The WSOP: Is the Market Spread Too Thin?

I am not an economist. In fact, my relatively low amount of training in that area makes me hesitant to even write this piece, but I feel compelled all the same, because it seems like a necessary topic to bring up. The World Series of Poker (and its parent company Caesar’s Entertainment) has been and probably always will be the standard barometer for the health of the poker industry. That means that when WSOP numbers are up, the poker community seems to be more healthy, and vice versa when those numbers are down. This year, despite the shutdowns of the largest online poker sites within US Borders, the WSOP still had a very strong turnout. Some analysts were wondering if former US online players were “liquidating” their poker bankrolls and taking one last shot at glory this summer. If that was the case, we’ll see a sharp drop next summer. But all of these factors together have me wondering as a tournament enthusiast: Has the WSOP Brand itself been spread too thin?

Remember, this whole notion of a poker tournament being used to decide who is champion of the world is a very new idea, historically speaking. This Main Event (2011) was only the 42nd running of the tournament, and of course players were dealing hands of poker long before 1970 and the advent of the WSOP. So while the WSOP concept is relatively new, it has grown and expanded rapidly in short order. Consider the fact that the first few World Series had a small handful of events – but the 2011 Edition (including WSOP-E) will award some 64 Bracelets. You heard it correctly – sixty four championship events in a single tournament series. Not only that, but there is a booming global presence of the WSOP brand beyond those 64 events thanks to the WSOP-Circuit. This nationwide tournament circuit offers a full tournament series menu in 16 different casino locations, each one offering in the neighborhood of 20 preliminary events, followed by a Main Event which award a WSOP ring and a seat in the Main Event the following July.

Has rapid expansion actually diluted the brand? This is a common occurrence in other sports and entertainment leagues, such as the NHL or MLB expansion teams that fail to regularly produce competitive teams, while also creating a greater financial strain on the league AND diluting the talent pool even more by adding roster spots that must be filled. These leagues have learned that ill-planned expansion is far worse than no expansion at all, and they actually could take a lesson in well-executed expansion from the WSOP and its swarm of national/global poker events. The comparisons aren’t perfect, but as the WSOP has expanded and added events, they have always done so by taking on additional risk and liability. What if the players don’t come? What if that casino/resort offers sub par service? What if they priced the events poorly, or offered an unpopular variety of games? Those things could all derail a WSOP-hosted event in a hurry, but notice what happens. The WSOP introduces a new event, places it in a visible position, markets it well to the appropriate players, and lets the results speak for themselves. The $25K Heads-Up Event and the $50K Players Championship at this summer’s series are perfect examples of this. They were well-placed in the order of events and well-promoted to those who could afford them, and both events enjoyed great success, crowning very worthy champions. But WSOP-Circuit events are equally well-built. They offer lower buy-in tournaments ($300-$500 Events are very normal at circuit stops), which in turn makes a bonafide WSOP tournament accessible to the everyday player. If tournament directors want to try a different (new) event, they offer it at a lower buy-in. If they want to attract repeat customers, they offer a season-long points race with a championship tournament at year’s end. The WSOP and Caesar’s have really got it figured out when it comes to large-scale poker event management and marketing to the players that are waiting to come through the door.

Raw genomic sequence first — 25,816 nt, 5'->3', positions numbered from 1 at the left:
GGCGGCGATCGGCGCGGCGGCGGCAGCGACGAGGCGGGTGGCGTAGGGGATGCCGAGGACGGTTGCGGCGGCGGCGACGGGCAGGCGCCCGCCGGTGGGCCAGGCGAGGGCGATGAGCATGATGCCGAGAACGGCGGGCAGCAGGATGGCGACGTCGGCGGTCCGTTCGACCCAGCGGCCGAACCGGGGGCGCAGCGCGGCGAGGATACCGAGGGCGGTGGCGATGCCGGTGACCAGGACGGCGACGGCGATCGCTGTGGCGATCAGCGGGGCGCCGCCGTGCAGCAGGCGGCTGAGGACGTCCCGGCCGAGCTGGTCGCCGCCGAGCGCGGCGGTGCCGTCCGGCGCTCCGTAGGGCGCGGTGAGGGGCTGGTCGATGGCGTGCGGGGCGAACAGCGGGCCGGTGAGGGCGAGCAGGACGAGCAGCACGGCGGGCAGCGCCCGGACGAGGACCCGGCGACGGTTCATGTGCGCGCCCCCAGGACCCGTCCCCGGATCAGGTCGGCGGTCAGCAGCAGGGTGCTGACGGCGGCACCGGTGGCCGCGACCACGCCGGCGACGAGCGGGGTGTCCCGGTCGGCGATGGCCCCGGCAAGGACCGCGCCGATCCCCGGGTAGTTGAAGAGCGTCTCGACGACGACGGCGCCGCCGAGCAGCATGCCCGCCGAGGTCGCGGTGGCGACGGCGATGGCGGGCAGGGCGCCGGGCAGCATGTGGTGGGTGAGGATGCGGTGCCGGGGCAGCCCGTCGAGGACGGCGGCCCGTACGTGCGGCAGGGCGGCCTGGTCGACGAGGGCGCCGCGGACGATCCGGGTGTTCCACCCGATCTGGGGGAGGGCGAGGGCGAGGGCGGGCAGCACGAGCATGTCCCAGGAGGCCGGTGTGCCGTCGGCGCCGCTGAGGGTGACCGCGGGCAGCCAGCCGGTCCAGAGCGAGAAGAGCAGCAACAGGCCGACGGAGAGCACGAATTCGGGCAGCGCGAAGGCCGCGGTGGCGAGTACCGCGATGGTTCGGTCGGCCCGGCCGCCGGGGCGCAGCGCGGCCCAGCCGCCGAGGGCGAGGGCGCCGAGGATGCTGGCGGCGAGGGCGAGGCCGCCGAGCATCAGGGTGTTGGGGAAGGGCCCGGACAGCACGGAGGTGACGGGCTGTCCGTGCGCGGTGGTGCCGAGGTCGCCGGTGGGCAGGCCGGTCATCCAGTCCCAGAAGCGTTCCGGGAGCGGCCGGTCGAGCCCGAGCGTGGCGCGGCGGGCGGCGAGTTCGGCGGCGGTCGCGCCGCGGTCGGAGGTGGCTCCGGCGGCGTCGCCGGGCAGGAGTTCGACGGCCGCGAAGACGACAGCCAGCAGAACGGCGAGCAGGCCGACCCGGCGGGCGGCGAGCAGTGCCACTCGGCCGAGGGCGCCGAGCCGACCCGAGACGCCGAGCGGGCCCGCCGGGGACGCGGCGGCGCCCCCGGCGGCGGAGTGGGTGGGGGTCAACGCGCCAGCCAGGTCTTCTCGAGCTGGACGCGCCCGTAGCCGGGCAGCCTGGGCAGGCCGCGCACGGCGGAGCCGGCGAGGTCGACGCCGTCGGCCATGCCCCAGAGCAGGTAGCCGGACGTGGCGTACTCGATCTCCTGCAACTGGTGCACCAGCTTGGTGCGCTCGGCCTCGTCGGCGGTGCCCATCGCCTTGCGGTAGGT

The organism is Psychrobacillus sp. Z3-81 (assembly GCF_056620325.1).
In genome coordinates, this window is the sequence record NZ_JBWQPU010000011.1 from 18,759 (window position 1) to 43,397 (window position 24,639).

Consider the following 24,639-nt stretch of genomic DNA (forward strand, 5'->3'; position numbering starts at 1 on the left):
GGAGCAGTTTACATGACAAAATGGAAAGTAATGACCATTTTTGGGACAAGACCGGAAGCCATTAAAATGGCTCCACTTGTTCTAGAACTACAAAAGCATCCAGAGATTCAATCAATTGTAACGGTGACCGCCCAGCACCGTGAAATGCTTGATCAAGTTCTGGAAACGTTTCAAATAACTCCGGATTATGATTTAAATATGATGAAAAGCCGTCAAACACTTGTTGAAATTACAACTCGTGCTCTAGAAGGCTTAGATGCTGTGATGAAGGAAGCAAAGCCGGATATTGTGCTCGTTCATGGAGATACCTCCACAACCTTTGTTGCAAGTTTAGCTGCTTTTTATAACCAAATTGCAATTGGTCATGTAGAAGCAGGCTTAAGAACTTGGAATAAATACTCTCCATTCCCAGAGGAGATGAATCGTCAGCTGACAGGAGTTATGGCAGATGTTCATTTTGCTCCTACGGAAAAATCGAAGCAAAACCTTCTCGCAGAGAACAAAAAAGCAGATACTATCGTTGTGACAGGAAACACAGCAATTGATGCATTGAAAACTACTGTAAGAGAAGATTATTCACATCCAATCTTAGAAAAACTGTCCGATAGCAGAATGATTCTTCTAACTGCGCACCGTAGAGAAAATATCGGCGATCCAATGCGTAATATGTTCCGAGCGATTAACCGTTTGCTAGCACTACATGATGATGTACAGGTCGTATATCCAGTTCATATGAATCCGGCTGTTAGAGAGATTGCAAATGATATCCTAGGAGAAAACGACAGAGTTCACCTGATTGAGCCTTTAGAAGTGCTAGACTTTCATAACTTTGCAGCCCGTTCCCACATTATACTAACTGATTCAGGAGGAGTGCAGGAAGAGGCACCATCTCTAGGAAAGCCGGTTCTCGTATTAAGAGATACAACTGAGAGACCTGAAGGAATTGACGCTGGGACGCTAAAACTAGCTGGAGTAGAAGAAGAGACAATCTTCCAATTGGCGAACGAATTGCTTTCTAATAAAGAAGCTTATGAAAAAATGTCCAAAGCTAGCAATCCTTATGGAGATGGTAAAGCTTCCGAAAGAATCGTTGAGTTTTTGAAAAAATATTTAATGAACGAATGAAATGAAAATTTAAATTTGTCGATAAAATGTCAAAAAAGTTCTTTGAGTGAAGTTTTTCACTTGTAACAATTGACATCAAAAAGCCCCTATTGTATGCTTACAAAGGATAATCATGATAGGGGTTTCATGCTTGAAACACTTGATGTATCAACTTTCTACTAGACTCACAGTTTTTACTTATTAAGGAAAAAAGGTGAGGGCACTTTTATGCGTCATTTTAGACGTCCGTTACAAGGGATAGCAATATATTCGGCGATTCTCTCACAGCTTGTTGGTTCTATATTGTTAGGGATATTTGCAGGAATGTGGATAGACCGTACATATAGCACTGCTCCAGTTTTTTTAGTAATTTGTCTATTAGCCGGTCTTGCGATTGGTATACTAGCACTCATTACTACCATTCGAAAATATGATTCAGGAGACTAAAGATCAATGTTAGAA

So back to my original question: Has the WSOP spread itself too thin? In a word – No! If anything, they’ve built a product that might actually serve a niche role for players who used to play online but are no longer able to, because it offers reasonably-priced live tournament play. The brand has expanded responsibly, with the end result being that virtually anywhere that you might live there is a WSOP Circuit stop within a day’s drive of your home. Caesar’s has made poker’s most recognizable branding accessible to YOU! As live play continues to grow in size and scope around the world, the WSOP and its related series of poker events will likely continue to expand and grow to meet the demands of a global poker market. Sounds like a nice future to me. Good Luck at the Tables!!

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